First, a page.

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Old 09-30-2005, 10:31 PM
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Quote:
Originally Posted by Beenaway2long
Grouch
The machine part is relatively cheap. Wait till ya buy the tooling for any of these machine tools!!!! You'll have 2-3 times the machine cost wrapped up in tooling. Then you have all your measuring tools....
I can easily believe that. I looked around at chucks and "accessories" before going to look at the lathe. Most looked like they would take some time and skill to build from scratch.

Quote:
Originally Posted by oldred
Been, Yep one thing leads to another, it's an addiction if you are doing it on a hobby level as it seems that old bugaboo "if I had this to go with that then I could do this" is always popping up. No doubt about it it's a whole separate game if doing it for a hobby and one machine like a lathe is only the beginning but my lathe and mill are my most prized tools and for someone who enjoys building/rebuilding his own gadgets and tools I highly recommend them.
It looks like I'm going to have to try building that multimachine. Using the machined surfaces of an engine block to bootstrap a precision metal working tool is just an appealing idea.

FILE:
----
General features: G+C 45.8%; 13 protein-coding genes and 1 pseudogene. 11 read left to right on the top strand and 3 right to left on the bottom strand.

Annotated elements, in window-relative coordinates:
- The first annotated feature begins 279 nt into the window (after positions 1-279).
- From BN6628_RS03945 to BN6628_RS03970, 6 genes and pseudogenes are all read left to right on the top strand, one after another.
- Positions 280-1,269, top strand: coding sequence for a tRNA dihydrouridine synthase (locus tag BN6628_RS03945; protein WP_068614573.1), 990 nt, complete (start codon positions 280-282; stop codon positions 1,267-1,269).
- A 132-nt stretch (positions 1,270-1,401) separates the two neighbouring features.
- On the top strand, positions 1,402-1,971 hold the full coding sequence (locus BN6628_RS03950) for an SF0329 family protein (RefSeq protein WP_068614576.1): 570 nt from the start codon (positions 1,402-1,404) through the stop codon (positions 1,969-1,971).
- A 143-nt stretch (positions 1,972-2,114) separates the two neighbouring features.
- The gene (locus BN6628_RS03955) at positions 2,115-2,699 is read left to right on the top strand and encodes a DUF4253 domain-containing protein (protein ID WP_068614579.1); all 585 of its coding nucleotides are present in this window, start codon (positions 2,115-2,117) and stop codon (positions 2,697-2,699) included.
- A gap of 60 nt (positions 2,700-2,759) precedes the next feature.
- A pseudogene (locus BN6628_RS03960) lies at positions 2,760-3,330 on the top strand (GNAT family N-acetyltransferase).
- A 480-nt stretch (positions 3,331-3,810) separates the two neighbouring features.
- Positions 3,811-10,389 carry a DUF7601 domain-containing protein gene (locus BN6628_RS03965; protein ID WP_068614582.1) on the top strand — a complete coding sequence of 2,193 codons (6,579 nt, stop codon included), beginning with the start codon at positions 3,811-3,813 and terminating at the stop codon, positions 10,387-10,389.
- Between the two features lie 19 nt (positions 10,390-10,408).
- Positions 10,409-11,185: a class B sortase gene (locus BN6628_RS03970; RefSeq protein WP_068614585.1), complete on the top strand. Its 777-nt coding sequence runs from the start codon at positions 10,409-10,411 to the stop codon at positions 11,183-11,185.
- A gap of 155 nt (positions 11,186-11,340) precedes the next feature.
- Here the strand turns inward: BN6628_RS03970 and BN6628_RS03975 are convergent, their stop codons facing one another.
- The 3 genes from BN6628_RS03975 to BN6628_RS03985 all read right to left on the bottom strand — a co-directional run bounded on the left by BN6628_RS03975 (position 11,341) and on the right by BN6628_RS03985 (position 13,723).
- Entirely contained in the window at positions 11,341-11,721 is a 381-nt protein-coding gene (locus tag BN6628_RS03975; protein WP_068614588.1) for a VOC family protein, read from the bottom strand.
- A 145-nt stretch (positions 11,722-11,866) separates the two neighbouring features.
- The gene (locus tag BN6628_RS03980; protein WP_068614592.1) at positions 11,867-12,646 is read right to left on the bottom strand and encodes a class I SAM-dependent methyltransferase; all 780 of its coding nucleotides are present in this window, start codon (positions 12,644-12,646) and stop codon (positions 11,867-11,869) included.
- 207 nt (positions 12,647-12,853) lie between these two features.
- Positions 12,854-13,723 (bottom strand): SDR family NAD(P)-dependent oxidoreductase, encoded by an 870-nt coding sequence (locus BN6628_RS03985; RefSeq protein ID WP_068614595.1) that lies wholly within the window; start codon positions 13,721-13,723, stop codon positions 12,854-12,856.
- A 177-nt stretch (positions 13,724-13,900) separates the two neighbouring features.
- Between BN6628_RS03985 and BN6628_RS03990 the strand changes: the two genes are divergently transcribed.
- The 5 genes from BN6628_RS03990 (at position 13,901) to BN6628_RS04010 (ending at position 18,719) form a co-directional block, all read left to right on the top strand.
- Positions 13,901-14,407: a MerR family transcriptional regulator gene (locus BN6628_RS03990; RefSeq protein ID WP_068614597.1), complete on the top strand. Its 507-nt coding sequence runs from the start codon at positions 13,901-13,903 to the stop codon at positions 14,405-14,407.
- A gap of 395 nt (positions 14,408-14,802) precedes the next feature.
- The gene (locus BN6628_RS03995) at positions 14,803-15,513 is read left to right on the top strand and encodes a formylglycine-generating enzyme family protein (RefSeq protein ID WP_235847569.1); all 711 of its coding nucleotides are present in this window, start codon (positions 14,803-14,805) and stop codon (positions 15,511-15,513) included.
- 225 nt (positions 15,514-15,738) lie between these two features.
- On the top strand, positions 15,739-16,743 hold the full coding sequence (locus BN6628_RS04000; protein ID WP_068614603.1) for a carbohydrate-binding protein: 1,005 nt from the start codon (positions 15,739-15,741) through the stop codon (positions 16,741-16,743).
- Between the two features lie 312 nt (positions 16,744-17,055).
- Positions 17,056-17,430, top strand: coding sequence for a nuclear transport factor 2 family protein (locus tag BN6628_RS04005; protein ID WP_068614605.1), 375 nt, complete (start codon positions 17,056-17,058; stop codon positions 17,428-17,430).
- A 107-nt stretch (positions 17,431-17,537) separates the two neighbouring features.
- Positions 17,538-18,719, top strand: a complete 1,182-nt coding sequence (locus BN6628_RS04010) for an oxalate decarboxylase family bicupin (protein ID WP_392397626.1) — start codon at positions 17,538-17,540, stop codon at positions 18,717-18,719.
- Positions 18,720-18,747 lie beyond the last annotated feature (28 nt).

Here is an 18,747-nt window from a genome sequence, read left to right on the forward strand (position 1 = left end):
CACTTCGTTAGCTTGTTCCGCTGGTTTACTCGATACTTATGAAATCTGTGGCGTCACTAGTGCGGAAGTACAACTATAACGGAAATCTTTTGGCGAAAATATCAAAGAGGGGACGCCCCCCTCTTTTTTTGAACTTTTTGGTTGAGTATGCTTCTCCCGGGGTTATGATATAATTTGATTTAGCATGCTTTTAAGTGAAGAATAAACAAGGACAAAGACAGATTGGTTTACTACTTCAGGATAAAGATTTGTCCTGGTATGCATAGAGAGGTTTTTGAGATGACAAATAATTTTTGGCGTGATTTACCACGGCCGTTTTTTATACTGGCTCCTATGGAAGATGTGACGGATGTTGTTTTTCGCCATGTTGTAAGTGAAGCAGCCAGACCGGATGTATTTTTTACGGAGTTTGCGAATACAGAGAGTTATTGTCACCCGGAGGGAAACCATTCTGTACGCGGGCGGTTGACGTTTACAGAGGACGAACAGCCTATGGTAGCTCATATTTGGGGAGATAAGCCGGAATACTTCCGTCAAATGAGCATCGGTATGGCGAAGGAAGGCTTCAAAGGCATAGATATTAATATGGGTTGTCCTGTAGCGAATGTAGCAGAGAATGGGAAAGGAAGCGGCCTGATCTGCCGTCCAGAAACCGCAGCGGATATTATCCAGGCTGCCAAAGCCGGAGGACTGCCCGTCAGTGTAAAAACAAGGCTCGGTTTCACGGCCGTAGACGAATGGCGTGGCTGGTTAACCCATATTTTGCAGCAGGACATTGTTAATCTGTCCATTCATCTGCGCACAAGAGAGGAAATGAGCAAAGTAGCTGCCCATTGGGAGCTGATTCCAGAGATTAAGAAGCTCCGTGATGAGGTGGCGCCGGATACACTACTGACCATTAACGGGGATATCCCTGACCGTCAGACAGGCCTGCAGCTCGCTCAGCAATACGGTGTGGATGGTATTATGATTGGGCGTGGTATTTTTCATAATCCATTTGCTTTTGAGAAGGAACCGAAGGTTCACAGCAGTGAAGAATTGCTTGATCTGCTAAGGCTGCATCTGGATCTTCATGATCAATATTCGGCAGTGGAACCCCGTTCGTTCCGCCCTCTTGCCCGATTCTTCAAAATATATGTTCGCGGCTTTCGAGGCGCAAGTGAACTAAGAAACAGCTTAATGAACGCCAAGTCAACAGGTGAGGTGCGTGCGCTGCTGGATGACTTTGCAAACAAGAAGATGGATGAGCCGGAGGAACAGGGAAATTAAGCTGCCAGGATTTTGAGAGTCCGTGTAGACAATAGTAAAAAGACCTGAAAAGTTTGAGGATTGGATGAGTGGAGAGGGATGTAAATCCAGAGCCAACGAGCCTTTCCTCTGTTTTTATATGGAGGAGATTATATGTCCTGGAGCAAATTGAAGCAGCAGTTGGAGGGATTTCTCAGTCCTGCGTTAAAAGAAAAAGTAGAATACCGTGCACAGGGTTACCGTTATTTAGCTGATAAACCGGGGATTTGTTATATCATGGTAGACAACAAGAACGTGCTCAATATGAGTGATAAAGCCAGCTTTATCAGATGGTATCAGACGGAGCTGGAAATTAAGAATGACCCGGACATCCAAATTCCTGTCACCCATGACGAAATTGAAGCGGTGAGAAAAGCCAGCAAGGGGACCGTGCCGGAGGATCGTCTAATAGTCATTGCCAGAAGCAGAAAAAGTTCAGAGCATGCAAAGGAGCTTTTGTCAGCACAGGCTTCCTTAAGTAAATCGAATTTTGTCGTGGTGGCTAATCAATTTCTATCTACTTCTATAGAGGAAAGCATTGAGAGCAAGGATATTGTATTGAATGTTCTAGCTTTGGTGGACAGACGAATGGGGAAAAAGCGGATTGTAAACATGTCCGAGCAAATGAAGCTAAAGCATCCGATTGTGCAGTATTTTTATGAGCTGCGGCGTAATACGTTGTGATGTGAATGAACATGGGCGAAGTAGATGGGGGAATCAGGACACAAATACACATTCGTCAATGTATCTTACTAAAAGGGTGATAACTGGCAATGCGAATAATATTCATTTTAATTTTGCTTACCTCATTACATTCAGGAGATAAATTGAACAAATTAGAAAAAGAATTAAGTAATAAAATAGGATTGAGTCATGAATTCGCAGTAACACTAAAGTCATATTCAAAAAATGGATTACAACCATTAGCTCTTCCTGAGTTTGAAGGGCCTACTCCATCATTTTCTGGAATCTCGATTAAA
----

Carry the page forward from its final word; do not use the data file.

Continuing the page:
Quote:
Originally Posted by mister honey
The thing that caught my eye in your previous post was the comment that you turned the compond dial several times with a consistant 100 graduations backlash.
I think I had the wrong handle.

Quote:
Originally Posted by mister honey
1. Probably the dial you were watching had 200 or 250 graduations in one revolution. If you found 100 grads of revolution on a 200 grad dial; it means the screw/nut is one-half worn out. New, this lathe probably had only 4 grads or .004 inch backlash.
I remember seeing the number 360 on the dial, but can't remember if that was the highest number. I was mainly looking for differences as I held my finger against the slide to feel when it began moving while I watched the dial and cranked it back.
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